A Delicate Balance

Respect for personal privacy is a long and honorable tradition in Unitarian Universalist congregations. It is integral to the “free and responsible search for truth and meaning” that we embrace, and to the individualism that has characterized us since Puritan times. During the 1950s and 60s, when many now older members affiliated with Unitarian Universalist congregations, personal privacy was fiercely defended in the face of McCarthyism and stifling social conformity. Security procedures of any kind in a congregational setting thus continue to be found offensive in principle by some Unitarian Universalists.

These guidelines cover two varieties of security procedures. Background checks, as we use the term, search public data banks such as criminal conviction records. Reference checks seek non-public information, and concentrate on interviewing persons who have acquaintance with the person under consideration.

These guidelines recommend a balance between respect for personal privacy on the one hand and respect for congregations as trust-based communities on the other. Persons in congregational settings expect to be able to be vulnerable; we expect to be safe from exploitation, to be able to “let our guard down.” Thus the question criminal conviction checks ask—has this person been convicted of a felony (and in some searches, misdemeanor)?— deserves an accurate answer. Yet an answer in the affirmative is in many cases only an invitation to further exploration. Was the criminal trespass for purposes of burglary, or civil disobedience? Was the drug conviction for selling cocaine or possessing marijuana? Was the statutory rape conviction of a 40-year-old man with 12-year-old girl, or of an 18-year-old with a 16-year old? How long ago was it? What kind of life has the person lived since? And remembering the differential rates of prosecution and conviction of people of European background and people of color/members of historically marginalized groups, what was the context of the event, and what other factors were involved?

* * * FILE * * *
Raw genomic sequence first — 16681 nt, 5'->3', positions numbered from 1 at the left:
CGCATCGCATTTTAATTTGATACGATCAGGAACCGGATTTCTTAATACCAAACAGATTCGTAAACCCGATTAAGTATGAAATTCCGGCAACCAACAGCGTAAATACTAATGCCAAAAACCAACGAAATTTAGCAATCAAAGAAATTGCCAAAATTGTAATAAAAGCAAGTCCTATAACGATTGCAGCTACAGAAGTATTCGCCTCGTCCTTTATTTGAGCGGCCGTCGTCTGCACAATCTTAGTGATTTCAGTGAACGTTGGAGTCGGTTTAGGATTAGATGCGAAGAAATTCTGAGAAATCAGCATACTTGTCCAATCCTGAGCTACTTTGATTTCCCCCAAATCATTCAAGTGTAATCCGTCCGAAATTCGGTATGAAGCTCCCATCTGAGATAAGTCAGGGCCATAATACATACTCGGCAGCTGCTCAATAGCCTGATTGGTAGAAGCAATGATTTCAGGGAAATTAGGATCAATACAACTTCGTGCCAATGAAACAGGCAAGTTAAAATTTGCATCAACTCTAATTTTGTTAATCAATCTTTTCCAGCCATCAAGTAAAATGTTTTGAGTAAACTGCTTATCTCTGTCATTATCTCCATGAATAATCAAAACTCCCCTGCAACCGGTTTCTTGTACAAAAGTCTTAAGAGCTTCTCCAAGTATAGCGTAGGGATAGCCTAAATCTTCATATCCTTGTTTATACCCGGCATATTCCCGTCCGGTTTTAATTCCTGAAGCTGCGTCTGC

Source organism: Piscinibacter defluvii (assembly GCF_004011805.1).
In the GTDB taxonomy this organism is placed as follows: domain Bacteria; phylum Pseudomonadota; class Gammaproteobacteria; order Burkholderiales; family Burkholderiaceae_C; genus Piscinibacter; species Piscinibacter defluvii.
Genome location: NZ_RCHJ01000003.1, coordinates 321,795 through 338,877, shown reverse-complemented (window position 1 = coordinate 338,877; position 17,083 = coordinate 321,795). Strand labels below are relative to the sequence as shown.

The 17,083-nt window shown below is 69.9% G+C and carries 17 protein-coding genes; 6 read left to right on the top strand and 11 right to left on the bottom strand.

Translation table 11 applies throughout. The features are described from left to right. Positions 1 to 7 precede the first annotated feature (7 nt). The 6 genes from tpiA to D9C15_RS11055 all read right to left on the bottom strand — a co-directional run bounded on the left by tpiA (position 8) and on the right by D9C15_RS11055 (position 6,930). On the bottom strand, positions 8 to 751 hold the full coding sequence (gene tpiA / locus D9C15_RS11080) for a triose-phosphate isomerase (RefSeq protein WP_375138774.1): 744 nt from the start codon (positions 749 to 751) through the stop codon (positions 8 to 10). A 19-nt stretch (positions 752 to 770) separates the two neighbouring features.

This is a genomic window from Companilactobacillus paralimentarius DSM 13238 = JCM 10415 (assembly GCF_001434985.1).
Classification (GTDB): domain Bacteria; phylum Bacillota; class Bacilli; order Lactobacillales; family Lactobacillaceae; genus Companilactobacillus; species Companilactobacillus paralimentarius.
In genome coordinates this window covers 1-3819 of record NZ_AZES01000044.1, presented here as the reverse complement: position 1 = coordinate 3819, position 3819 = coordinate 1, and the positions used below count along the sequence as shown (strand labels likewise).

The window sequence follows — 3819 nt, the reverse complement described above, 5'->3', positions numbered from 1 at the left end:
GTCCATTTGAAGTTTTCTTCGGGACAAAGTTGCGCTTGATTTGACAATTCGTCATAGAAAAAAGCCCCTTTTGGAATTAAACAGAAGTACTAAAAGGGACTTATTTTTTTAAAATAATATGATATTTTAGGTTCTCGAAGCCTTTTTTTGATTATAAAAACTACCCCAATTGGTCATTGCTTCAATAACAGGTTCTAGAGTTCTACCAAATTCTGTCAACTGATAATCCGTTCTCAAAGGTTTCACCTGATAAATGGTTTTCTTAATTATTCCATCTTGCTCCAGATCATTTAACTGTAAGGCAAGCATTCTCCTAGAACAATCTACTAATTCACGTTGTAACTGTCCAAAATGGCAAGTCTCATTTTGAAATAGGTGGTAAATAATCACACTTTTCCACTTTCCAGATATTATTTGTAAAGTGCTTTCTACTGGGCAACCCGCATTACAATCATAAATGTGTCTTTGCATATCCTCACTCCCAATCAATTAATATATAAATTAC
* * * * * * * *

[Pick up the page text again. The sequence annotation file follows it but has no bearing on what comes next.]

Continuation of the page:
In addition, the requirements of the particular position sought should be relevant to the analysis of an individual’s conviction history. For instance, a recent conviction for embezzlement should disqualify an applicant for a position in which the individual will have access to others’ finances. Similarly, because of the unique role of ministers in UUA organizations, more extensive and exhaustive review measures are appropriate.

Federal and state law may also impact inquiries into criminal history or other background reviews. For instance, the federal Fair Credit Reporting Act imposes particular authorization and disclosure requirements for background checks conducted by outside agencies, and state law may have additional requirements or limitations. There may also be unique resources in each state that can be utilized for purposes of conducting background checks. These can include offender registries and listings of individuals who have engaged in fraudulent practices.

These guidelines further counsel a do-it-yourself approach to reference checks. The greater the ability of the search committee or hiring body to develop detailed acquaintance with the persons it is considering, the greater its ability to make an informed selection. Reliance on the technical means offered by outside agencies should at all points be considered second best to in-person conversation.

Self-reliance requires imagination. “Google” persons’ names to see what, if anything, comes up. Check out the websites of the congregations they are currently serving, even those they have served. By such means you may well unearth valuable new conversation topics by which you can get to know them better.